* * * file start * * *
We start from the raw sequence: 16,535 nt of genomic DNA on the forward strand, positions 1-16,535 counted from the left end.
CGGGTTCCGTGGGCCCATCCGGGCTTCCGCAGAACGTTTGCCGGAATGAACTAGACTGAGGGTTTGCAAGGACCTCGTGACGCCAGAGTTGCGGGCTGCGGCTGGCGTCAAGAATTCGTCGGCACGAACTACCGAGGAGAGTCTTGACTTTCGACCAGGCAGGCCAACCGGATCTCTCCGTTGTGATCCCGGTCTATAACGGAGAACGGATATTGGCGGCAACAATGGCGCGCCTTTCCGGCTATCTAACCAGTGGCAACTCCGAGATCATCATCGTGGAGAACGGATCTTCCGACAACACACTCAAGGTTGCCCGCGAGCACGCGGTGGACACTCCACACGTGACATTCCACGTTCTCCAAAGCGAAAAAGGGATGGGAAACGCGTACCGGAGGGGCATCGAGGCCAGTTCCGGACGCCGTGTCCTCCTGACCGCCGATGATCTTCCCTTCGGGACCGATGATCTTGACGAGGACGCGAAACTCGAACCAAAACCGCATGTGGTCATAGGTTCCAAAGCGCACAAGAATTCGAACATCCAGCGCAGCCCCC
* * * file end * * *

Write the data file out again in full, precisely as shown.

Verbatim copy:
We start from the raw sequence: 16,535 nt of genomic DNA on the forward strand, positions 1-16,535 counted from the left end.
CGGGTTCCGTGGGCCCATCCGGGCTTCCGCAGAACGTTTGCCGGAATGAACTAGACTGAGGGTTTGCAAGGACCTCGTGACGCCAGAGTTGCGGGCTGCGGCTGGCGTCAAGAATTCGTCGGCACGAACTACCGAGGAGAGTCTTGACTTTCGACCAGGCAGGCCAACCGGATCTCTCCGTTGTGATCCCGGTCTATAACGGAGAACGGATATTGGCGGCAACAATGGCGCGCCTTTCCGGCTATCTAACCAGTGGCAACTCCGAGATCATCATCGTGGAGAACGGATCTTCCGACAACACACTCAAGGTTGCCCGCGAGCACGCGGTGGACACTCCACACGTGACATTCCACGTTCTCCAAAGCGAAAAAGGGATGGGAAACGCGTACCGGAGGGGCATCGAGGCCAGTTCCGGACGCCGTGTCCTCCTGACCGCCGATGATCTTCCCTTCGGGACCGATGATCTTGACGAGGACGCGAAACTCGAACCAAAACCGCATGTGGTCATAGGTTCCAAAGCGCACAAGAATTCGAACATCCAGCGCAGCCCCC